Life is short, break the rules. Forgive quickly, kiss slowly. Love truly, laugh uncontrollably and never regret anything that makes you smile. - Samuel Longhorne Clemens (Mark Twain)

Friday, October 23, 2020

World War II Project - Back to the Stug - Debris Shield

Now that I have my spinner rack project out of the way I have had time to ruminate on how to deal with the debris shield on the STuG III. I kept trying to make this from three pieces and I now think that was a mistake. I went back to how I handled bending the top edge of the side skirts and thought that approach might work better. Well it actually worked, mostly. As you can see in the photo I have managed to get something that at least resembles the debris shield from the pictures and I might just call that good enough.

I only have three reference photos to work with. The first is from the Tank Craft book STUG III & IV, German Army, Waffen SS and Luftwaffe Western Front 1944 - 1945 (by Dennis Oliver) page 17 the second color plate has a photo reference. This is one of the better shots, although it is slightly different in appearance than the other photos. There are three photos of the same STuG in: Sturmgeschutz III on the Battlefield 2, vol 4 from Peko Publishing (by Matyas Panczel). These photos are full pagers, found on pages 99, 100 and 101. Of these the one on page 99 is the best and it is obviously at least slightly different from the one in the Tank Craft book. Its also a better photo in general. The picture on page 100 is not useful at all, but the one on page 101 you can sort of see the shield just over the top of the superstructure. Both of the STuGs in these pictures are from the 341st Sturmgeschutz-Brigade, 2nd and 3rd companies so it was definitely something peculiar to the unit along with the inward bend of the side skirts.

The thing that I'm puzzling over is how the shield was made. Did they just bend a piece of side skirt (it looks to thin to be side skirt material) or was it three pieces welded together and then bolted to something. I haven't been able to find anything that might help me on that score. However, if I continue with this method then I think I need to make it look like three pieces welded together. Without being able to find anything to contradict me, I think its the best way to proceed and finally get to the painting step on these STuGs.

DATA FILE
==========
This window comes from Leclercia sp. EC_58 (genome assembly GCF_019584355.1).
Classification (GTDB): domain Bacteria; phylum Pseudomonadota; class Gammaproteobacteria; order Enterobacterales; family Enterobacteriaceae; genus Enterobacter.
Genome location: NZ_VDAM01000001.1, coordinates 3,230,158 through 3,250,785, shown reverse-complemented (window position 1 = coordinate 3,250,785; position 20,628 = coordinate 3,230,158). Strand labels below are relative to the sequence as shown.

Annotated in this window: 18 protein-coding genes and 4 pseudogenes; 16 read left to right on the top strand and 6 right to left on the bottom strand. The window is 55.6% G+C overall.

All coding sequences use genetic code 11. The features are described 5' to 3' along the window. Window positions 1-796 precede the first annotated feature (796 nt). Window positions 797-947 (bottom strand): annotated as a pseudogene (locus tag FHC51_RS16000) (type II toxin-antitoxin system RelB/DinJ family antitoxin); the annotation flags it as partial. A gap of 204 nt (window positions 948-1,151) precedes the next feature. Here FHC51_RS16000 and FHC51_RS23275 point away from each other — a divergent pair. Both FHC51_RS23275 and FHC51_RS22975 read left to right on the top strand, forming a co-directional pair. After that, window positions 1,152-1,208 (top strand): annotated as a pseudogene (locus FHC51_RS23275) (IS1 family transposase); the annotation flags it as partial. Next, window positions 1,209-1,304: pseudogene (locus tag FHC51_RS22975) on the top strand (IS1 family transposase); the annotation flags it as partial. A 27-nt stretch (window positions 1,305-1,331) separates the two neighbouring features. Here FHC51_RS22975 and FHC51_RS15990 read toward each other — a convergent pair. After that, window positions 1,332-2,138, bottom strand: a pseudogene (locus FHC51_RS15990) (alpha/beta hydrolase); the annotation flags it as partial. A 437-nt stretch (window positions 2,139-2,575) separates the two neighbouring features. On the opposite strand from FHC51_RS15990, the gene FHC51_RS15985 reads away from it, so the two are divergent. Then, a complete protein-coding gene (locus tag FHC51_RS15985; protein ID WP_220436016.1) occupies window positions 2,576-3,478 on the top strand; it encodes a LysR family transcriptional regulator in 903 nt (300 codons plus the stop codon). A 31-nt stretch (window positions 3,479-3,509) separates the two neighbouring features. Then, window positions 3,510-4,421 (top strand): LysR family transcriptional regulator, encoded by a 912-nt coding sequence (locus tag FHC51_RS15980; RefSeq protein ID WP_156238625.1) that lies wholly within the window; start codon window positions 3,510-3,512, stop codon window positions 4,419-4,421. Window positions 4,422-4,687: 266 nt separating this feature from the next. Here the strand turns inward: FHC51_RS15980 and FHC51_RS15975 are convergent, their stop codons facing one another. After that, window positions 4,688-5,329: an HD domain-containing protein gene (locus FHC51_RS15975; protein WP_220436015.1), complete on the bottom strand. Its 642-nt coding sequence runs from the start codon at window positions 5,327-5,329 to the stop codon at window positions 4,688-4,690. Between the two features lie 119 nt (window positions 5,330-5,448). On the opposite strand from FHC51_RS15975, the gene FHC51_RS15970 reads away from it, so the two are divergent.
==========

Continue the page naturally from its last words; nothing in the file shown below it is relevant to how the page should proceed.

I'm slightly concerned with the shield being to thick. It doesn't look that thick in the pictures. Its really just there to keep falling debris out of the gun mantlet.

Wednesday, October 21, 2020

Something a little Different - Spinner Rack Assembly

 It has finally all come together. I cut the center posts and the interior supports and moved straight into putting the spinners together. These actually went together easier than I expected and overall I'm quite pleased with them.

This is a stack of 4" lazy susan hardware (the spinner part). These just barely fit underneath the 5" diameter spinner racks and only because the corners have been rounded off. Unfortunately while there is plenty of space under the 6" spinner rack it does make it look a little tippy although it seems stable enough. I'll go look and see if I can find any 5" lazy susan hardware for the future.

Everything stained, cut and ready to assemble. I only had to use the rubber mallet once.

Step 1, Insert center post, and glue 3 supports to it.

In step 2, I slid the center tier down the center post and in to contact with the support posts on the bottom, this way I didn't have to constantly measure if I had the top tiers at the right heights.

The tall racks all assembled and ready for spinner hardware

And the group shot of all the racks

It was getting late so I quickly attached a spinner to each of the 4 different sizes. Everything looks like its not standing straight in this and the next few pictures. That's because they aren't. Over the years the lamination has started to separate from this section of the counter top which is quite annoying since its the easiest spot to work at.

The dropper bottle rack with a full compliment of paint. This will hold pretty much anything that comes in the standard sized dropper bottles

The large jar rack with a full compliment of 24 jars. It holds the bottles from AK Interactive, Ammo by Mig and even a very old jar of MIG.

The Oilbrusher rack with a full compliment of 8 tubes. Right now only Ammo by Mig uses these containers. I think with a little plotting I can get a future version to hold 12 tubes.

The tool rack holds 16 tools. I modeled this after the rack from Micro Mark. The 1/2" holes are just to small to hold all the tools i wanted it to. Since I used a paddle bit there is a pretty deep center hole for some tools to slide into. While perhaps not an outright failure it needs to be reworked with a larger hole in the top tier. I could probably combine this rack and the oilbrusher rack together.

The full time loaded up and ready for some modeling.

Like any project I learned a few things that I would definitely change if I did another run of these racks.

1) Height. The bottle and jar racks are very tall, I wanted to make the bottles and jars very accessible, that being said I could reduce the height between levels by 3/4" and and 1" and achieve the same thing. On the plus side the bottle rack as built should fit my wife's craft paints.

2) The six inch diameter rack needs a bigger piece of lazy susan hardware for stability

3) The 1/2" holes on the tool rack are to small, make them the same size as the holes on the oilbrusher rack and reduce the hole count from 16 to 12.

4) The oilbrusher rack could have handle 12 holes up from 8 as built.